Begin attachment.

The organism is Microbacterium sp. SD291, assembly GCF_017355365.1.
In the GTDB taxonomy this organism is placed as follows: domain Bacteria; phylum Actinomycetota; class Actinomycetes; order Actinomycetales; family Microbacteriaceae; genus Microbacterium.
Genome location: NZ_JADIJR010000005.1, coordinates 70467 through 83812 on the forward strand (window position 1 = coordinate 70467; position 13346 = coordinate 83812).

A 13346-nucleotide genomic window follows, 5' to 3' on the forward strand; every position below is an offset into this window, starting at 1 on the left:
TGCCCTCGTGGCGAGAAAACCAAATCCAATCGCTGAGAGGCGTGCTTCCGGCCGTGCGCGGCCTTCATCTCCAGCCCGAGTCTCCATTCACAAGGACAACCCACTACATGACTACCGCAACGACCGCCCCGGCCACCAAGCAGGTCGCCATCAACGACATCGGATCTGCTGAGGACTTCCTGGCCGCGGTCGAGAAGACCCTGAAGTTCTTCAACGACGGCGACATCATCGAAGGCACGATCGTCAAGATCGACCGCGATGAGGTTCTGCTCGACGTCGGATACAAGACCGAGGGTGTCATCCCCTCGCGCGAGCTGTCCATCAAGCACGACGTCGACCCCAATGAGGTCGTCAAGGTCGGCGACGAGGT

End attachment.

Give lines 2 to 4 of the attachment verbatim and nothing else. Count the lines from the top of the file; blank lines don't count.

In the GTDB taxonomy this organism is placed as follows: domain Bacteria; phylum Actinomycetota; class Actinomycetes; order Actinomycetales; family Microbacteriaceae; genus Microbacterium.
Genome location: NZ_JADIJR010000005.1, coordinates 70467 through 83812 on the forward strand (window position 1 = coordinate 70467; position 13346 = coordinate 83812).

A 13346-nucleotide genomic window follows, 5' to 3' on the forward strand; every position below is an offset into this window, starting at 1 on the left: